Podcast with Dr. Bethanie L. Hansen, Faculty Director, School of Arts and Humanities
Teaching live, synchronous online classes can be stressful and challenging, especially for teachers who are not used to this form of online teaching. In this episode, Dr. Bethanie Hansen provides tips for engaging students and creating opportunities for students to interact with the instructor and other students. Learn about polling software, screen sharing, video sharing, and other technologies that can help make synchronous classes fun and engaging. Also learn why it’s important for teachers to adopt a flexible mindset as they prepare to teach live online synchronous classes.
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Dr. Bethanie Hansen: This podcast is for educators, academics and parents who know that online teaching can be challenging, but it can also be rewarding, engaging, and fun. Welcome to the Online Teaching Lounge. I’m your host, Dr. Bethanie Hansen, and I’ll be your guide for online teaching tips, topics and strategies. Walk with me into the Online Teaching Lounge.
In today’s podcast, I’m going to share with you some ideas about how to engage your online students during the class in live, synchronous online teaching so that you can hook their interest and help them stay motivated to learn throughout your time together.
I’m not really talking about formal assessments or discussion boards specifically, but I am talking about how you might get them to interact during the lesson itself. Many of you out there are teaching online, but you’re doing it live, where you and your students are all at the computer at the same time in real time.
This is what we call synchronous online teaching. At the same time, there are some of you out there teaching classes where you have put all the lesson content, all of the lectures and other things into an online platform for students to consume or interact with on their own schedules, whether you’re there at the same time or not. The second type is what we call asynchronous online teaching.
Engage Students in Synchronous, Live Online Classes
Today we’re looking at ways to engage your students in live real time, as you are with them in synchronous live online teaching. Why does this matter? Your students will be one step further disconnected from you online than they would be in a face-to-face situation and you cannot walk around through the group to help them stay alert and focused on what’s going on.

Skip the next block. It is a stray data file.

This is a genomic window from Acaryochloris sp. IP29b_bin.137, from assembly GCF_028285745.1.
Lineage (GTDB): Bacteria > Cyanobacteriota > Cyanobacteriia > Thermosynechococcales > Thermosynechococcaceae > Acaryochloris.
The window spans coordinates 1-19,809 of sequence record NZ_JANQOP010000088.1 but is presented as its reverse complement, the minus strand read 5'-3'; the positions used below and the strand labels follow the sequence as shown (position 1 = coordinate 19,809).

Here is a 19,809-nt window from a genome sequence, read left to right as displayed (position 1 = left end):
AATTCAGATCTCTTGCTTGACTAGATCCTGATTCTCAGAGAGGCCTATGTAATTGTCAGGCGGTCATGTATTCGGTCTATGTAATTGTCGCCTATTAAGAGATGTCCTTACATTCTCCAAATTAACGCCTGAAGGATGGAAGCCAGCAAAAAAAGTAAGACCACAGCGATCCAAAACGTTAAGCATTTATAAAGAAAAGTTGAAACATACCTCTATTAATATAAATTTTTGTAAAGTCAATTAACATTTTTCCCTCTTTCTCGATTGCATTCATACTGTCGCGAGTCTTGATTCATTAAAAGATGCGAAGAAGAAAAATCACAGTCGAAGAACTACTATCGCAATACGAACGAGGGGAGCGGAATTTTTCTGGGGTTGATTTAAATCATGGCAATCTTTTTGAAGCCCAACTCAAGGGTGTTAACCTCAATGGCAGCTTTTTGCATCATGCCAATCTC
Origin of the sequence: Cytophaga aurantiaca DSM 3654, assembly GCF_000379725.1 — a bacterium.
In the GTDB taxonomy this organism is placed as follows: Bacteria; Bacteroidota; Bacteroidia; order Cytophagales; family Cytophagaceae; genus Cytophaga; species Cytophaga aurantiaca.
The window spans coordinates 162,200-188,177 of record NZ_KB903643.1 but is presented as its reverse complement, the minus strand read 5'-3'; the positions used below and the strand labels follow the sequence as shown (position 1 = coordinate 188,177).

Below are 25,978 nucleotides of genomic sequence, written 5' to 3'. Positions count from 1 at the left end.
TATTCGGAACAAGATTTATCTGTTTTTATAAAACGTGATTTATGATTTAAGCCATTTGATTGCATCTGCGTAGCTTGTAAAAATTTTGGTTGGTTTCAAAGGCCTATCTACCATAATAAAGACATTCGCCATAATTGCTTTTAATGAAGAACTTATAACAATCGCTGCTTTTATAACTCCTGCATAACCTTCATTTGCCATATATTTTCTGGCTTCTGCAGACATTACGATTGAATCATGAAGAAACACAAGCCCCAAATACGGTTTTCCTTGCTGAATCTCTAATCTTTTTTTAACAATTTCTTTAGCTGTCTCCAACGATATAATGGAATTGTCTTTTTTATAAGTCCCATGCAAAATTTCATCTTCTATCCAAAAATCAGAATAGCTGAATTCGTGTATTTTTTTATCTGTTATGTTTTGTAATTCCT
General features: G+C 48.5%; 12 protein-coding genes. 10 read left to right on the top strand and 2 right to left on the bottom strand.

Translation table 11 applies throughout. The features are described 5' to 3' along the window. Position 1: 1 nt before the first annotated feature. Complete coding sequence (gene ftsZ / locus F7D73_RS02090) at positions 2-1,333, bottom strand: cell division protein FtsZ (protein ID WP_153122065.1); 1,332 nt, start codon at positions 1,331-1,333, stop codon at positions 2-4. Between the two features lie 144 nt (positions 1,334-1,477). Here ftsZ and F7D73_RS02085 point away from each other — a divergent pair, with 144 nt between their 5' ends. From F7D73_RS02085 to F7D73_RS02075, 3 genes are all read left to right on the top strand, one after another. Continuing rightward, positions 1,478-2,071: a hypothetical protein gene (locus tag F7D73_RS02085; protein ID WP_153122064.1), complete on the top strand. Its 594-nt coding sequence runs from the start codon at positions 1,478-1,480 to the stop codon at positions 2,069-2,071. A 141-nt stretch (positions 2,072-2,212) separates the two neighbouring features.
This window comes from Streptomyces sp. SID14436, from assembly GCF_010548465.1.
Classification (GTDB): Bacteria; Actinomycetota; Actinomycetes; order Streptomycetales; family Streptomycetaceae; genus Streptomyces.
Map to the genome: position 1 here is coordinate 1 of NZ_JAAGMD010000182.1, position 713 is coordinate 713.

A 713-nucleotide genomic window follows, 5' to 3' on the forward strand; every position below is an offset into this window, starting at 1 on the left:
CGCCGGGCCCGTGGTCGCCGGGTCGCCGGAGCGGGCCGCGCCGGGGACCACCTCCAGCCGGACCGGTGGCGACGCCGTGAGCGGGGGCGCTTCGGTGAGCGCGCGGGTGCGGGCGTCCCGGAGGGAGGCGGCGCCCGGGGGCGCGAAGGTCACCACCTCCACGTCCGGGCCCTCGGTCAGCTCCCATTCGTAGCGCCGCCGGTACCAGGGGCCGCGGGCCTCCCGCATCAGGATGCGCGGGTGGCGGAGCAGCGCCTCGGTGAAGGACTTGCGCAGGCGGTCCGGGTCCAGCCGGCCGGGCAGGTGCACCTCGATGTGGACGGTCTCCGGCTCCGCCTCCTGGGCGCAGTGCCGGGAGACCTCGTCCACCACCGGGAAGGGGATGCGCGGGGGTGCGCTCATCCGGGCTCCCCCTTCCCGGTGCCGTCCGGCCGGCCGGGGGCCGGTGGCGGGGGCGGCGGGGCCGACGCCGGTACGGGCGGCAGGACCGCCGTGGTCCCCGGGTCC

If they get up out of the chair and walk away from the computer for a minute, they can easily get distracted by something else going on and lose sight of being in class altogether. And when that happens, you might lose them completely.
For these reasons, part of your role when teaching live synchronous online classes is to be more engaging, and part of your role is to get your students to act. Whether it’s by moving around in their chair, clicking on their smartphone in response to something you ask, writing things down, or speaking to each other in live breakout rooms.
Whatever level you’re at, whether it’s elementary school, high school or college courses, teaching live in the online world takes a little more energy. You might have already guessed this from what I’ve described to this point. You need to be more animated and, at some points, even entertaining. You will need to look at the camera so your students think that you’re looking at them.
And of course, you might want to record yourself in front of the camera, as if you’re teaching, just as a test to see how you project your voice on camera, how you convey energy and how you project your enthusiasm.
In the things that you say, you will also need to tell students what they will learn, why they will need to learn it, and what they should expect and be able to do with the information once they have learned it. Your students are less likely to patiently sit and absorb information just because they’re in the class, especially if they are younger learners.
In today’s podcast, we’re going to cover two specific areas of your live synchronous online teaching. First, we’ll look at your preparation and mindset, and this is really split into two avenues. The preparation means that you need to clearly know what you’re teaching in each lesson, fully plan it, and know exactly how you will teach it and engage your students.
And the other avenue of this preparation is looking at your mindset about how you’re teaching and how well it’s going. This aspect is something you need to focus on before the class is happening because it can really affect the way you think about the entire experience. It also affects the way you plan and prepare for the lesson. And lastly, it impacts how forgiving and flexible you’re going to need to be with yourself and with your online students.